This week we took delivery of the new Philips 880 Digital Voice Tracer. Philips have really made an effort with this new range of digital voice tracers which also include the 860 and 880 models, we finally see Mac compatibility which is a smart move by Philips. Gone is the need to install software in order to retrieve audio from the recorder as was the case in the old voice tracer range, these new models are all simple plug and play. Olympus have for sometime been the only descent Mac compatible digital voice recorders around and with the boom in Mac sales it makes good business sense at Philips to recognise this fast growing, tech savvy user base.
In the box I am impressed by the number of goodies. Along with the recorder and the mandatory instruction manual in 752 languages comes a neck strap (handy), batteries so you are ready to go (essential), USB connecting cable (long so no messing around the back of your PC or notebook), stereo headset (nice touch) and a very nice stereo lapel mic, usually an optional extra for most voice recorder manufacturers.
The recorder itself is lightweight with the batteries in and about the size of a Nokia chocolate bar mobile phone. There is a sticker right over the built in speaker on the front of the unit which is stuck with that special glue, you know the kind that leaves half the sticker attached as you peel it off. Tad annoying.
Powering up the recorder the display is backlight blue so looks good but the display is big and clear. Flicking through the menus isn’t as intuitive as it could be and some initial manual referencing is required to work out things like changing the recording mode and mic sensitivity.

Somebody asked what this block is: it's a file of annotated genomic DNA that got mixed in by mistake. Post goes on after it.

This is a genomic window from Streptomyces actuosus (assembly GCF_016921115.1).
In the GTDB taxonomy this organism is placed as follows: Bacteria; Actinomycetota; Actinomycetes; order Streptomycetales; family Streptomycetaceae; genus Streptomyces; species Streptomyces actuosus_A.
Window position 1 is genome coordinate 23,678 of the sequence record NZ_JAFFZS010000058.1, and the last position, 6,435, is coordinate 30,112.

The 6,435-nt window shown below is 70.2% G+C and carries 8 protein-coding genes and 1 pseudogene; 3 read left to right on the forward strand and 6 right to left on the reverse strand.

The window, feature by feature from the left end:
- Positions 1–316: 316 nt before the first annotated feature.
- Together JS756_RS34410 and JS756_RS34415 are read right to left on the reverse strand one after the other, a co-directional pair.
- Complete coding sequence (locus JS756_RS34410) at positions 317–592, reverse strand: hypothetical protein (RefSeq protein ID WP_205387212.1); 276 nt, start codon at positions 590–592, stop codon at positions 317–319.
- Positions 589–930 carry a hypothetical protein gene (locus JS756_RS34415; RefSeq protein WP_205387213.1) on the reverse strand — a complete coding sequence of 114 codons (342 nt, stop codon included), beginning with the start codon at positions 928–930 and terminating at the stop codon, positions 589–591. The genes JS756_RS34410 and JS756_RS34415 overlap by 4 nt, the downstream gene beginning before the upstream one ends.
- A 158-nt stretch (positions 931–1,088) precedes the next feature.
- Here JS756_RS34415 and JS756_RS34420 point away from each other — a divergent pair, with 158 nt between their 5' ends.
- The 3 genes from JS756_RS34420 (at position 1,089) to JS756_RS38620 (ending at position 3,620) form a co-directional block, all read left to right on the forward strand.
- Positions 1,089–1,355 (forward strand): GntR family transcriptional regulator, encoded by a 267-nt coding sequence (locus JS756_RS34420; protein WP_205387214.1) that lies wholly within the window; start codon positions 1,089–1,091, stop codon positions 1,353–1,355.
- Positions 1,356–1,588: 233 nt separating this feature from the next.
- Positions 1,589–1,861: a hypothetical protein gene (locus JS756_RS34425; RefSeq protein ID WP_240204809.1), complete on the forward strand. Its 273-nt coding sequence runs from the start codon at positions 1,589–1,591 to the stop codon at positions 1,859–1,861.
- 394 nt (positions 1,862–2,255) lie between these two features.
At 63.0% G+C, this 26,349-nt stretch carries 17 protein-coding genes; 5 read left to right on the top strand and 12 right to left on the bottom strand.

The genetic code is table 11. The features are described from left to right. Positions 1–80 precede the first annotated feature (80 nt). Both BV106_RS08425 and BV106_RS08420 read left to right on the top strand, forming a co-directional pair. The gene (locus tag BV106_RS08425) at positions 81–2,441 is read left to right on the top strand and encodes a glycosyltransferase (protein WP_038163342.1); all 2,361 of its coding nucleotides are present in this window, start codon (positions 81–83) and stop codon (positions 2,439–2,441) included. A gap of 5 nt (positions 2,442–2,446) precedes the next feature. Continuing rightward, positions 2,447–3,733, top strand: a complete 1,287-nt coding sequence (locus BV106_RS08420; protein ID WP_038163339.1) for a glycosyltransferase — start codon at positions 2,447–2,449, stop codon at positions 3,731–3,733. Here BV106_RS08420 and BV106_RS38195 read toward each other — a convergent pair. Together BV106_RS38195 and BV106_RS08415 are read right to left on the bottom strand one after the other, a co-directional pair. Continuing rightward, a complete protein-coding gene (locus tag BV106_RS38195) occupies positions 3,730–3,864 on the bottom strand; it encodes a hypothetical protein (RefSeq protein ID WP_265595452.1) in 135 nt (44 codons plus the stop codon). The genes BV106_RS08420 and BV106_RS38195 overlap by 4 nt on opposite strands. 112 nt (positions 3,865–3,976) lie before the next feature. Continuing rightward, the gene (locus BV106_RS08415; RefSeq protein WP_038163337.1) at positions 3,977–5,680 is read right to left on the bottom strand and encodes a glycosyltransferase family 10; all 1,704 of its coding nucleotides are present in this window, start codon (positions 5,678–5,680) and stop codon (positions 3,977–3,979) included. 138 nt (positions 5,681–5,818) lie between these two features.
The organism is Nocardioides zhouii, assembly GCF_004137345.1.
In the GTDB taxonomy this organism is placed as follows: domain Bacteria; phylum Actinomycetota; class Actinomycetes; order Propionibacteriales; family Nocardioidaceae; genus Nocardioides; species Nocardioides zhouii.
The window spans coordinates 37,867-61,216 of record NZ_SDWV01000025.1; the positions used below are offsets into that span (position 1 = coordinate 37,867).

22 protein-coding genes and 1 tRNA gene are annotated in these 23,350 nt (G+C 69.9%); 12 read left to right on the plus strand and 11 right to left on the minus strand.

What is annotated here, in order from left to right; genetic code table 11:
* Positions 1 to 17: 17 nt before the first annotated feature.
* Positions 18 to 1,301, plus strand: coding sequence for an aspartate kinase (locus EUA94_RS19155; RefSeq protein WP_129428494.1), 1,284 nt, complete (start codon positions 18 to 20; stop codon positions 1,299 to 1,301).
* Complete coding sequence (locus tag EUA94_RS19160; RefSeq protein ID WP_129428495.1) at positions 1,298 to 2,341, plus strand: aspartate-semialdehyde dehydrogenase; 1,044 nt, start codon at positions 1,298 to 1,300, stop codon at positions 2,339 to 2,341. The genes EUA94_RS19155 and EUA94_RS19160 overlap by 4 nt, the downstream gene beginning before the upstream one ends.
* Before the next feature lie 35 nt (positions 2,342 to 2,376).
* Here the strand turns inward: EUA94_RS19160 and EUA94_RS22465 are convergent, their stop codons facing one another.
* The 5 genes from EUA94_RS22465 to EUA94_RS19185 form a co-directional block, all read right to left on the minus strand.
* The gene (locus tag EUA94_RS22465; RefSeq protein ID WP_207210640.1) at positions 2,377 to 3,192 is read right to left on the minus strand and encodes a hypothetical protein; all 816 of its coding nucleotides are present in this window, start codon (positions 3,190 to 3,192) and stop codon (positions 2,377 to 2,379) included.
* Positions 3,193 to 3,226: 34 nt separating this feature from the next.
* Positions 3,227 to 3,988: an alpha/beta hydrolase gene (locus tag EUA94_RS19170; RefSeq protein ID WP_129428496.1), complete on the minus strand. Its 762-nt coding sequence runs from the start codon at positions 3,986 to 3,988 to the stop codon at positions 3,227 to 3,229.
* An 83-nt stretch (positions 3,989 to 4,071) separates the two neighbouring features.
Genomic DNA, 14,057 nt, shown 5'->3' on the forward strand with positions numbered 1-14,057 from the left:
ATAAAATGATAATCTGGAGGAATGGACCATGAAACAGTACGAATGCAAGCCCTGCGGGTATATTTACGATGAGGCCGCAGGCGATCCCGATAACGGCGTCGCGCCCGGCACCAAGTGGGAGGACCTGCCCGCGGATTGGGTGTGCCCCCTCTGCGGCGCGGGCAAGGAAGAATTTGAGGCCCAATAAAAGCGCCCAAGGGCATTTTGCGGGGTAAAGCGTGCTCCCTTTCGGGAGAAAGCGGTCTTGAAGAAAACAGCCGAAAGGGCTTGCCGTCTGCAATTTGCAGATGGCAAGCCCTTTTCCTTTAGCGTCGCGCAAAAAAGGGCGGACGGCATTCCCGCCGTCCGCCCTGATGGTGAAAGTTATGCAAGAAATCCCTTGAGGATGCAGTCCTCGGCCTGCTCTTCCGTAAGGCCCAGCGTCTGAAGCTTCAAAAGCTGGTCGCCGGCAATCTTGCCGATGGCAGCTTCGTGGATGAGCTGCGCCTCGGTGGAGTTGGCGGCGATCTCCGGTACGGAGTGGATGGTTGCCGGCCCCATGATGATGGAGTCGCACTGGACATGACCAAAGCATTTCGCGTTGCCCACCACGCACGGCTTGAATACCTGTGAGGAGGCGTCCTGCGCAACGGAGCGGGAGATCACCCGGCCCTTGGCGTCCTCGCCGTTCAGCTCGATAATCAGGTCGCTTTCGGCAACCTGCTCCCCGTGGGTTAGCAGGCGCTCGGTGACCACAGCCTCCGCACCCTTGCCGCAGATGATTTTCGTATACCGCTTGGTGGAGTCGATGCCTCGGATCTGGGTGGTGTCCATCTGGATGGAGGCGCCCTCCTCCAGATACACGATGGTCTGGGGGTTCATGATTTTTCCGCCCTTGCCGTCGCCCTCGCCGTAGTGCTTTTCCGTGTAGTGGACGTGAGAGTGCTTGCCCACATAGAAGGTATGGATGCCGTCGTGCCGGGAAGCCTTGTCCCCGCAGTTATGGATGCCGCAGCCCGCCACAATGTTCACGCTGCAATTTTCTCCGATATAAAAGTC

USB plug and play is a breeze on Winows, Mac and also Linux, the device is simply a USB drive so audio is easily accessed via the voice folders where they are stored.
This is recorder has a PCM mode for better than CD quality recording. In our office testing we did find the audio pickup at close range to be excellent like all recorders however it did seem to struggle a little with voices at the end of a large boardroom table. We did the same distance test with an Olympus WS-210S and the picked up clearer audio from a distance that the 880.
Some will like the ability to play music (mp3 and wma) on the recorder and to listen to the radio. I still find this a bit of a gimic in a voice recorder so we didn’t test these functions although I am sure it playes back music as well as any other USB music player. The ability to record FM radio will also appeal to some.
Summing up, the 880 is a good, cheap voice recorder for close range meetings (max 4 or 5 people) and for single speakers. It is very easy to get the audio off of the recorder no matter what platform you use.
- Well priced entry level PCM recorder.
- Easy to use.
- Fast easy transfer of files on all platforms – Windows, Mac and Linux.
- Can be USB powered conserving battery life.
- Firmware is user upgradeable giving the end user access to bug fixes and improvements as they are released from Philips.
- Poor audio pickup around larger number of speakers, i.e. large boardroom table.
- Navigating the menus could be simpler.